Affinity Photo 1.7.3.155 & Affinity Designer 1.7.3.1 for iPad; 6th Generation iPad 32 GB; Apple Pencil; iPadOS 13.1.2

Share this post


Link to post
Share on other sites

James, what do you do differently when you output a file instead of printing directly?

What´s the difference:

- if I just select another color profile during export > empedd color profile

- if I choose convert ICC Profile

- if I choose assign ICC Profile https://www.youtube.com/watch?v=vLlr7wpAZKs#t=18m30s

 

huge confusion here ...

my main question is which commands are destructive, as I see it now, convert is destructive whereas assign is not, could someone confirm this?

 

converting into the same color space twice obviously also makes a difference as one can see when using a soft proof adjustment twice VS once (makes sense that it behaves like that though)

 

If I take a RAW with sRGB settings in Camera and then assign AdobeRGB later, would it be the same as if I´d have chosen AdobeRGB in Camera?

 

I mean how RAW is the RAW really  :blink:  :rolleyes:

 

I mean let´s really get this straight please.

 

 

EDIT

 

GOT IT https://forum.affinity.serif.com/index.php?/topic/33820-color-profiles-management-eg-srgb-adobergb/?p=165094

Edited by MBd

 

 

Share this post


Link to post
Share on other sites

Alex,  I did not know not to.  Now I understand.  Thanks ! ! !   I now unclick soft proof adjustment before flattening.

 

Could you elaborate on why you flatten your image with the soft proof adjustment applied?   :)

Cheers, Alex

 

 

 

RCR:   But if David would use his custom printer icc instead of ProPhoto he would not need any SoftProofing and would not have to do any conversion on his way to the printer?     

 

Good question RCR... ProPhoto RGB is an editing space, and working space. Originally created by Eastman Kodak.   It's a wide gamut editing/working space that not all devices can deal with.  Consider looking into Chromix web site.   They may have visual presentations of various color editing/working spaces.   I use their ColorThink 2.3.1 regularly to compare my profiles to each other.

 

Consider downloading it.  I think it's a valuable tool for digital imaging.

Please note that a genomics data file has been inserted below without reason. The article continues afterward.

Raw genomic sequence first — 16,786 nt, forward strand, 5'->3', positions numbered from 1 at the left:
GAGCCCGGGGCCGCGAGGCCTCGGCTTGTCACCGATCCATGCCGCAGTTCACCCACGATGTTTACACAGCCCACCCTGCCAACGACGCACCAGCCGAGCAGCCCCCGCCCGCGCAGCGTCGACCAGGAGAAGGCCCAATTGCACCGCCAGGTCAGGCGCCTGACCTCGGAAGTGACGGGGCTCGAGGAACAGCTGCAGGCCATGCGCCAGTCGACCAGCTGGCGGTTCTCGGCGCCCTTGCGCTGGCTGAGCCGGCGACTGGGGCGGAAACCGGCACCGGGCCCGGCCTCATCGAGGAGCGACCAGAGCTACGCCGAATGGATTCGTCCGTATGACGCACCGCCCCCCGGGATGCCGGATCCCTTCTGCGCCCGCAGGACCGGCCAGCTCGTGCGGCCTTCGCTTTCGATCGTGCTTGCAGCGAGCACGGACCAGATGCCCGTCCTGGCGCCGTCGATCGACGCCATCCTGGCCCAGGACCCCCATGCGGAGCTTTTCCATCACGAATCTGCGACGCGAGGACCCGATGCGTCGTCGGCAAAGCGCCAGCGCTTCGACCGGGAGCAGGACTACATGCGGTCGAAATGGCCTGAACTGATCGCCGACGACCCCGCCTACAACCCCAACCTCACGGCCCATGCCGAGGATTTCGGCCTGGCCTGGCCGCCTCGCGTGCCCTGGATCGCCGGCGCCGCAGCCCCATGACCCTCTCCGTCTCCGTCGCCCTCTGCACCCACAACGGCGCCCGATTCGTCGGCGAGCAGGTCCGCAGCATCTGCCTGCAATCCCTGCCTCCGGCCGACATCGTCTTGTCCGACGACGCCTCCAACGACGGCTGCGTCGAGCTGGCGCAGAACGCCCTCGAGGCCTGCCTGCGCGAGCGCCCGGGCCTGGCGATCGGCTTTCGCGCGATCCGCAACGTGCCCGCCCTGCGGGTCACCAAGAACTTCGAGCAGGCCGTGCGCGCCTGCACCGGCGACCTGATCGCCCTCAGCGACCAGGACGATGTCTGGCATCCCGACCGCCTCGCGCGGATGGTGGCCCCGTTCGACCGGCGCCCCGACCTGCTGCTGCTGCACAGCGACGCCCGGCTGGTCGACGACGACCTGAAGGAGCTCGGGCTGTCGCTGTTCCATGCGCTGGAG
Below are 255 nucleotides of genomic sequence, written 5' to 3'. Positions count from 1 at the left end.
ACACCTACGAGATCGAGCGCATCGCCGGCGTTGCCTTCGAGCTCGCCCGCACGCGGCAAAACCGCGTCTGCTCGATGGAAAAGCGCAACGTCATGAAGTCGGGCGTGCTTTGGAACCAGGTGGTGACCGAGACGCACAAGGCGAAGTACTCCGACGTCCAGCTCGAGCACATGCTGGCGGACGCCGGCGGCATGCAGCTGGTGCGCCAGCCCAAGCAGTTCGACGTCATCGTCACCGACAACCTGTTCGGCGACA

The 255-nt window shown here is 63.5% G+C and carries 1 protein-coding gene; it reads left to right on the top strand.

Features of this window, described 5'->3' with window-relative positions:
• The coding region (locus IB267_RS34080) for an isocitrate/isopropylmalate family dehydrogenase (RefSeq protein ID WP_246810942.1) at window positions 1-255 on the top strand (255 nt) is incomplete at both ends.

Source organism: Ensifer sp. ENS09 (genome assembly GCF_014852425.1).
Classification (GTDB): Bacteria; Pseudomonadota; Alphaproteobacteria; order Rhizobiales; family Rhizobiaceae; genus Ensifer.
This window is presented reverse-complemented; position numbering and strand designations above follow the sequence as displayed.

Melissa RGB color working space is similar.   It's the native color working space in Adobe Lightroom.  Melissa RGB is a Gamma 2.2 variant of linear ProPhoto RGB.

 

I would suggest I, and others use ProPhoto RGB  for future applications and future hardware that will need this larger editing space.

Share this post


Link to post
Share on other sites

RCR:  Watch,the video  

.

 

This video starts at part II.  I would have you consider watching the entire video from beginning.   

 

On another subject, RAW is unadulterated digital information from the camera sensor.    There is not yet any color editing space.

 

If one lets the camera send out a jpg, it is not RAW.  And it is in whatever color working space the camera manufacturer decides.  

Share this post


Link to post
Share on other sites

I am so happy that you were able to finally solve this issue, David … must have given you a lot of headaches and frustration …  :)

Share this post


Link to post
Share on other sites

Create an account or sign in to comment

You need to be a member in order to leave a comment

Create an account

Sign up for a new account in our community. It's easy!

Register a new account

Sign in

Already have an account? Sign in here.

Sign In Now

×

Important Information

These are the Terms of Use you will be asked to agree to if you join the forum. | Privacy Policy | Guidelines | We have placed cookies on your device to help make this website better. You can adjust your cookie settings, otherwise we'll assume you're okay to continue.